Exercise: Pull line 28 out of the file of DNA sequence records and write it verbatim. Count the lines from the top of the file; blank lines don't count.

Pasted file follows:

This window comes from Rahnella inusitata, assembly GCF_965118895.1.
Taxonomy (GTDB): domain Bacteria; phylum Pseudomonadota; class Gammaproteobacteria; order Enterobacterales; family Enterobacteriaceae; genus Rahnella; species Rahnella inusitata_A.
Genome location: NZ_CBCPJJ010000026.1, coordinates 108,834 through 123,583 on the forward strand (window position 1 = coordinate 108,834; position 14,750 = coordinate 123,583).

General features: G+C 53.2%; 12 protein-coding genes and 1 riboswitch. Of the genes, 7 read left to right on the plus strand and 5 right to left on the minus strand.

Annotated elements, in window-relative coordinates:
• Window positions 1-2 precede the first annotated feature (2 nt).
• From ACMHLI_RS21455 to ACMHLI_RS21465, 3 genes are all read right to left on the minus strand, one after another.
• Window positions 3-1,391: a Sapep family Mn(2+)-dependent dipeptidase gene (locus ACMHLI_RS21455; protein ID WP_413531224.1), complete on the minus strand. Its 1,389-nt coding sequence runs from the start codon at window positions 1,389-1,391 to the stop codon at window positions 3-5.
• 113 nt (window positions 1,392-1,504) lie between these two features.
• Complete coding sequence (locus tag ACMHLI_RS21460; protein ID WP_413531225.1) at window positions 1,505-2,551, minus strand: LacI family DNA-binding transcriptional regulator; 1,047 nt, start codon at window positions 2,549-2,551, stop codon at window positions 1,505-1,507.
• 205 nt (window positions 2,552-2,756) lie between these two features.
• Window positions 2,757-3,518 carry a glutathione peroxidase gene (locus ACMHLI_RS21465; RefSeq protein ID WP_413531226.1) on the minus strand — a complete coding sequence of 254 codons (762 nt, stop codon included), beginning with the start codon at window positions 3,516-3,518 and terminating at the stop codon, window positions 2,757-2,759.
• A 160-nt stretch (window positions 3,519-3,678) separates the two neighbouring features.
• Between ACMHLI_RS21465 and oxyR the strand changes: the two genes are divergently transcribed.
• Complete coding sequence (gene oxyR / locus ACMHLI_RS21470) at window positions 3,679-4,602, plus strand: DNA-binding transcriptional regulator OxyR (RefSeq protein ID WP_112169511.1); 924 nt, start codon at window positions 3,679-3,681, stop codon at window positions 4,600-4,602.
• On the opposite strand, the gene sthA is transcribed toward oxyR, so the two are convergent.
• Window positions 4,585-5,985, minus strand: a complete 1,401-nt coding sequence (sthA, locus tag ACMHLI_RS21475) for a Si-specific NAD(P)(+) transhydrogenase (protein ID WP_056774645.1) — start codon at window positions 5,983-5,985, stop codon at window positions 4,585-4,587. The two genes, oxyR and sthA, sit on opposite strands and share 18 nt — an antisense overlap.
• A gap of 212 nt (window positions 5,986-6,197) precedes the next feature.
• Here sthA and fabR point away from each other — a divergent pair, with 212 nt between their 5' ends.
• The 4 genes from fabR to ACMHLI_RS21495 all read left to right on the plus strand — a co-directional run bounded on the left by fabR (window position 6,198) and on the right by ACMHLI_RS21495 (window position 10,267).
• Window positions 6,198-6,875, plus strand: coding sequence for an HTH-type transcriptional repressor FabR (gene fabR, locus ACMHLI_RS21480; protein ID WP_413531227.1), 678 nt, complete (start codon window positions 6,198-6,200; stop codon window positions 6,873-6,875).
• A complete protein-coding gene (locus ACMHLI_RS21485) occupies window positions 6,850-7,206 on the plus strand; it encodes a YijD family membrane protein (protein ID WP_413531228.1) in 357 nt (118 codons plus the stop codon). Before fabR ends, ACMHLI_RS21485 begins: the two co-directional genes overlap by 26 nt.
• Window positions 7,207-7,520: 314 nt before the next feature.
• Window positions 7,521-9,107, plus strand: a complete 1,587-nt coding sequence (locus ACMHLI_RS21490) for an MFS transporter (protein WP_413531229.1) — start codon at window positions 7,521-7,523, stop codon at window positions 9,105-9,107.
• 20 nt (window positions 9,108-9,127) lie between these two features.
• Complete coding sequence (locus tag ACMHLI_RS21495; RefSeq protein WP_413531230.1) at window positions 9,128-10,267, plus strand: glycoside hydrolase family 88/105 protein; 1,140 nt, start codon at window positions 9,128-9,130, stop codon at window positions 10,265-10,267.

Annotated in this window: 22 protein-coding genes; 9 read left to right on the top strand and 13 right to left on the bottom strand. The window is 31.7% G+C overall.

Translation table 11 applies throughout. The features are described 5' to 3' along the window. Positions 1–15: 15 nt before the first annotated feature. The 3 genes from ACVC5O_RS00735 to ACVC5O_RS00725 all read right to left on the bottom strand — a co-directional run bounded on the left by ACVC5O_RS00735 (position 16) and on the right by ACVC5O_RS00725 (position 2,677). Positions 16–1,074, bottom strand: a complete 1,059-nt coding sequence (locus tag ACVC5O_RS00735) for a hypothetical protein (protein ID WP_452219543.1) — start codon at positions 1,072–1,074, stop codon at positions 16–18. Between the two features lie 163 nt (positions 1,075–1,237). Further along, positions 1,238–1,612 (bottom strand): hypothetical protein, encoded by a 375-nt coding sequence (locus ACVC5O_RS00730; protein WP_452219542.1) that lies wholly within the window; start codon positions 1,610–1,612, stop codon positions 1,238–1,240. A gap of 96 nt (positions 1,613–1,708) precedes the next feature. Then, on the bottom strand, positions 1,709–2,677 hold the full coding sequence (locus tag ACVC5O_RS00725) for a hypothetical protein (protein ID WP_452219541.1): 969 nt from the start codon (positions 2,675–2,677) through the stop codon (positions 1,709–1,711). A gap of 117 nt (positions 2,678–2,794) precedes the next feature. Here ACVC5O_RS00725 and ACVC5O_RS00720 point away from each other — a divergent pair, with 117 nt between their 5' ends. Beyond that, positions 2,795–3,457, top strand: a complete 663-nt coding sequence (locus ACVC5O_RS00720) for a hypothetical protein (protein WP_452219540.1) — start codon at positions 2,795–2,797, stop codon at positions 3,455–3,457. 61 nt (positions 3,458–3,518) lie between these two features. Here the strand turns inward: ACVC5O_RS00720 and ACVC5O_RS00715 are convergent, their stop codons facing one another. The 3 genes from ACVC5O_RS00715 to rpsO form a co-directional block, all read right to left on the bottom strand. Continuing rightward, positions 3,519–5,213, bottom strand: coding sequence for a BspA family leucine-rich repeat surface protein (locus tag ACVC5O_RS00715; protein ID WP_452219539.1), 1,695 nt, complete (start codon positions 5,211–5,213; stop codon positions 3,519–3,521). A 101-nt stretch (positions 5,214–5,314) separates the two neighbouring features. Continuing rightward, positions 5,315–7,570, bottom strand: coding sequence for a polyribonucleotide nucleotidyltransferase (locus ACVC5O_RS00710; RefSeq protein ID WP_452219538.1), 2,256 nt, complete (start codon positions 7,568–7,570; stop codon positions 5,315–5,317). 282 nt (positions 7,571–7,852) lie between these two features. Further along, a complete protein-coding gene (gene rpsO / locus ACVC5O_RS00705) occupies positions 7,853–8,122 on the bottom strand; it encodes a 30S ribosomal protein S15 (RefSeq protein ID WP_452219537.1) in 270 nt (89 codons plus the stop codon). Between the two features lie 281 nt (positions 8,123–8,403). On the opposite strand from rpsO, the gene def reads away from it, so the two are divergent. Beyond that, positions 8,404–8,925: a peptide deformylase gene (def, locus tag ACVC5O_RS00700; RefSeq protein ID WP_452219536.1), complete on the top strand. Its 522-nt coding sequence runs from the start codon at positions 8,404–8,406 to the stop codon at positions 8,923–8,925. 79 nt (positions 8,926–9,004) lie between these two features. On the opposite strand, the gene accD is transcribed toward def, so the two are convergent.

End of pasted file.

Translation table 11 applies throughout. The features are described 5' to 3' along the window. Positions 1–15: 15 nt before the first annotated feature. The 3 genes from ACVC5O_RS00735 to ACVC5O_RS00725 all read right to left on the bottom strand — a co-directional run bounded on the left by ACVC5O_RS00735 (position 16) and on the right by ACVC5O_RS00725 (position 2,677). Positions 16–1,074, bottom strand: a complete 1,059-nt coding sequence (locus tag ACVC5O_RS00735) for a hypothetical protein (protein ID WP_452219543.1) — start codon at positions 1,072–1,074, stop codon at positions 16–18. Between the two features lie 163 nt (positions 1,075–1,237). Further along, positions 1,238–1,612 (bottom strand): hypothetical protein, encoded by a 375-nt coding sequence (locus ACVC5O_RS00730; protein WP_452219542.1) that lies wholly within the window; start codon positions 1,610–1,612, stop codon positions 1,238–1,240. A gap of 96 nt (positions 1,613–1,708) precedes the next feature. Then, on the bottom strand, positions 1,709–2,677 hold the full coding sequence (locus tag ACVC5O_RS00725) for a hypothetical protein (protein ID WP_452219541.1): 969 nt from the start codon (positions 2,675–2,677) through the stop codon (positions 1,709–1,711). A gap of 117 nt (positions 2,678–2,794) precedes the next feature. Here ACVC5O_RS00725 and ACVC5O_RS00720 point away from each other — a divergent pair, with 117 nt between their 5' ends. Beyond that, positions 2,795–3,457, top strand: a complete 663-nt coding sequence (locus ACVC5O_RS00720) for a hypothetical protein (protein WP_452219540.1) — start codon at positions 2,795–2,797, stop codon at positions 3,455–3,457. 61 nt (positions 3,458–3,518) lie between these two features. Here the strand turns inward: ACVC5O_RS00720 and ACVC5O_RS00715 are convergent, their stop codons facing one another. The 3 genes from ACVC5O_RS00715 to rpsO form a co-directional block, all read right to left on the bottom strand. Continuing rightward, positions 3,519–5,213, bottom strand: coding sequence for a BspA family leucine-rich repeat surface protein (locus tag ACVC5O_RS00715; protein ID WP_452219539.1), 1,695 nt, complete (start codon positions 5,211–5,213; stop codon positions 3,519–3,521). A 101-nt stretch (positions 5,214–5,314) separates the two neighbouring features. Continuing rightward, positions 5,315–7,570, bottom strand: coding sequence for a polyribonucleotide nucleotidyltransferase (locus ACVC5O_RS00710; RefSeq protein ID WP_452219538.1), 2,256 nt, complete (start codon positions 7,568–7,570; stop codon positions 5,315–5,317). 282 nt (positions 7,571–7,852) lie between these two features. Further along, a complete protein-coding gene (gene rpsO / locus ACVC5O_RS00705) occupies positions 7,853–8,122 on the bottom strand; it encodes a 30S ribosomal protein S15 (RefSeq protein ID WP_452219537.1) in 270 nt (89 codons plus the stop codon). Between the two features lie 281 nt (positions 8,123–8,403). On the opposite strand from rpsO, the gene def reads away from it, so the two are divergent. Beyond that, positions 8,404–8,925: a peptide deformylase gene (def, locus tag ACVC5O_RS00700; RefSeq protein ID WP_452219536.1), complete on the top strand. Its 522-nt coding sequence runs from the start codon at positions 8,404–8,406 to the stop codon at positions 8,923–8,925. 79 nt (positions 8,926–9,004) lie between these two features. On the opposite strand, the gene accD is transcribed toward def, so the two are convergent.